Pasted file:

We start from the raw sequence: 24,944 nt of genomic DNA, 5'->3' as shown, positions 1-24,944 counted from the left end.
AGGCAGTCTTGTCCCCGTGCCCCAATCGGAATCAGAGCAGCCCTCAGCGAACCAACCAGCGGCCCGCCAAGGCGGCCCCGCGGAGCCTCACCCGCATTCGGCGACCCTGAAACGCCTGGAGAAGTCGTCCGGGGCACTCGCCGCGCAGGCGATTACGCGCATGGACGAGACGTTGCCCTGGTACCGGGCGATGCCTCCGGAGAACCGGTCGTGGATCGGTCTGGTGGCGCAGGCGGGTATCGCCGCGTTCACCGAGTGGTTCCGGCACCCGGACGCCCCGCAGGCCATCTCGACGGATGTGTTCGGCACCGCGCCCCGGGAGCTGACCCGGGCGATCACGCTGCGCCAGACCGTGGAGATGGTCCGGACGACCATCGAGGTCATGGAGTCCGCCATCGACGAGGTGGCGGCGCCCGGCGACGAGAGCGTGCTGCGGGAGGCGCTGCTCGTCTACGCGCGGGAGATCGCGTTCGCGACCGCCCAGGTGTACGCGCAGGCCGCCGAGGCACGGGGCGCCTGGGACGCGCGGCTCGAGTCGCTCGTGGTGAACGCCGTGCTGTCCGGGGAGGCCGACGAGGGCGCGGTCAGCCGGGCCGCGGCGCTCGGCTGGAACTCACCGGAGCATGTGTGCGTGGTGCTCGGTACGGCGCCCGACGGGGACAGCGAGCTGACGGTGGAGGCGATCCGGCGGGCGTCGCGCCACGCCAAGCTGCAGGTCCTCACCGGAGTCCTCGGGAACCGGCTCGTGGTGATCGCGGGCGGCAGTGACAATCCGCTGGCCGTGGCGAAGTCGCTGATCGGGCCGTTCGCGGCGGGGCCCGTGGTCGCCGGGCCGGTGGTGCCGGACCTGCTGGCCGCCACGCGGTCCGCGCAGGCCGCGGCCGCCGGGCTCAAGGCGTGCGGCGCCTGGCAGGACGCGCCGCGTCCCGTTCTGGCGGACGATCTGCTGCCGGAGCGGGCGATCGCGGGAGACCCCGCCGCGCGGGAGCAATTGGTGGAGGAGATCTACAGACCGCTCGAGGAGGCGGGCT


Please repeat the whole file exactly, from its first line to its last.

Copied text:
We start from the raw sequence: 24,944 nt of genomic DNA, 5'->3' as shown, positions 1-24,944 counted from the left end.
AGGCAGTCTTGTCCCCGTGCCCCAATCGGAATCAGAGCAGCCCTCAGCGAACCAACCAGCGGCCCGCCAAGGCGGCCCCGCGGAGCCTCACCCGCATTCGGCGACCCTGAAACGCCTGGAGAAGTCGTCCGGGGCACTCGCCGCGCAGGCGATTACGCGCATGGACGAGACGTTGCCCTGGTACCGGGCGATGCCTCCGGAGAACCGGTCGTGGATCGGTCTGGTGGCGCAGGCGGGTATCGCCGCGTTCACCGAGTGGTTCCGGCACCCGGACGCCCCGCAGGCCATCTCGACGGATGTGTTCGGCACCGCGCCCCGGGAGCTGACCCGGGCGATCACGCTGCGCCAGACCGTGGAGATGGTCCGGACGACCATCGAGGTCATGGAGTCCGCCATCGACGAGGTGGCGGCGCCCGGCGACGAGAGCGTGCTGCGGGAGGCGCTGCTCGTCTACGCGCGGGAGATCGCGTTCGCGACCGCCCAGGTGTACGCGCAGGCCGCCGAGGCACGGGGCGCCTGGGACGCGCGGCTCGAGTCGCTCGTGGTGAACGCCGTGCTGTCCGGGGAGGCCGACGAGGGCGCGGTCAGCCGGGCCGCGGCGCTCGGCTGGAACTCACCGGAGCATGTGTGCGTGGTGCTCGGTACGGCGCCCGACGGGGACAGCGAGCTGACGGTGGAGGCGATCCGGCGGGCGTCGCGCCACGCCAAGCTGCAGGTCCTCACCGGAGTCCTCGGGAACCGGCTCGTGGTGATCGCGGGCGGCAGTGACAATCCGCTGGCCGTGGCGAAGTCGCTGATCGGGCCGTTCGCGGCGGGGCCCGTGGTCGCCGGGCCGGTGGTGCCGGACCTGCTGGCCGCCACGCGGTCCGCGCAGGCCGCGGCCGCCGGGCTCAAGGCGTGCGGCGCCTGGCAGGACGCGCCGCGTCCCGTTCTGGCGGACGATCTGCTGCCGGAGCGGGCGATCGCGGGAGACCCCGCCGCGCGGGAGCAATTGGTGGAGGAGATCTACAGACCGCTCGAGGAGGCGGGCT